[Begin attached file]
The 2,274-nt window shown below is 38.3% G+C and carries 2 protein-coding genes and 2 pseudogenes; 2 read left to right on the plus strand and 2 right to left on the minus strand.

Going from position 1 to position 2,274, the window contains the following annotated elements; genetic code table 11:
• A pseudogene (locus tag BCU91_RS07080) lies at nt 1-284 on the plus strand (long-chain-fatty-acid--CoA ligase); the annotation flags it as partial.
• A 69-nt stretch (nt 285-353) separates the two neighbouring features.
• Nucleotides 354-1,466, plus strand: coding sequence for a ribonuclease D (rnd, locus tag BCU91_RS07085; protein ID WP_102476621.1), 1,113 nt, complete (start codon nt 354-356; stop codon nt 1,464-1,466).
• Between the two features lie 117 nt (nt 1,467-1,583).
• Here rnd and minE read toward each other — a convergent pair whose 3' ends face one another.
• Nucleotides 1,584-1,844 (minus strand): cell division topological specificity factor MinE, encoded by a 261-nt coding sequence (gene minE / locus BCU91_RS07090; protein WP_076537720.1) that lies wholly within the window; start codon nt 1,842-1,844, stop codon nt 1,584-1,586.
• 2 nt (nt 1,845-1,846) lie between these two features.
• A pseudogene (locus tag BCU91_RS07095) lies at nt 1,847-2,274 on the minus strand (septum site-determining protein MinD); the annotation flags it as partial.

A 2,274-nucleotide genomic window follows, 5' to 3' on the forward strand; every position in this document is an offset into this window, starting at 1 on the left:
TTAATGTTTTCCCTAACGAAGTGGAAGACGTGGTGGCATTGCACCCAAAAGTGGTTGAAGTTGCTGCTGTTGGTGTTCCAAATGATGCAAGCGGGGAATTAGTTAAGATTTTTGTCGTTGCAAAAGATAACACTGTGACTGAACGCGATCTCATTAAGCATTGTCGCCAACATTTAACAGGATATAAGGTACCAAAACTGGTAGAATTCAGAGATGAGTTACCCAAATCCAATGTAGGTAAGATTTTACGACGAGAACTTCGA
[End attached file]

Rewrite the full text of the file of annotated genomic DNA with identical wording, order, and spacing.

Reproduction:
The 2,274-nt window shown below is 38.3% G+C and carries 2 protein-coding genes and 2 pseudogenes; 2 read left to right on the plus strand and 2 right to left on the minus strand.

Going from position 1 to position 2,274, the window contains the following annotated elements; genetic code table 11:
• A pseudogene (locus tag BCU91_RS07080) lies at nt 1-284 on the plus strand (long-chain-fatty-acid--CoA ligase); the annotation flags it as partial.
• A 69-nt stretch (nt 285-353) separates the two neighbouring features.
• Nucleotides 354-1,466, plus strand: coding sequence for a ribonuclease D (rnd, locus tag BCU91_RS07085; protein ID WP_102476621.1), 1,113 nt, complete (start codon nt 354-356; stop codon nt 1,464-1,466).
• Between the two features lie 117 nt (nt 1,467-1,583).
• Here rnd and minE read toward each other — a convergent pair whose 3' ends face one another.
• Nucleotides 1,584-1,844 (minus strand): cell division topological specificity factor MinE, encoded by a 261-nt coding sequence (gene minE / locus BCU91_RS07090; protein WP_076537720.1) that lies wholly within the window; start codon nt 1,842-1,844, stop codon nt 1,584-1,586.
• 2 nt (nt 1,845-1,846) lie between these two features.
• A pseudogene (locus tag BCU91_RS07095) lies at nt 1,847-2,274 on the minus strand (septum site-determining protein MinD); the annotation flags it as partial.

A 2,274-nucleotide genomic window follows, 5' to 3' on the forward strand; every position in this document is an offset into this window, starting at 1 on the left:
TTAATGTTTTCCCTAACGAAGTGGAAGACGTGGTGGCATTGCACCCAAAAGTGGTTGAAGTTGCTGCTGTTGGTGTTCCAAATGATGCAAGCGGGGAATTAGTTAAGATTTTTGTCGTTGCAAAAGATAACACTGTGACTGAACGCGATCTCATTAAGCATTGTCGCCAACATTTAACAGGATATAAGGTACCAAAACTGGTAGAATTCAGAGATGAGTTACCCAAATCCAATGTAGGTAAGATTTTACGACGAGAACTTCGA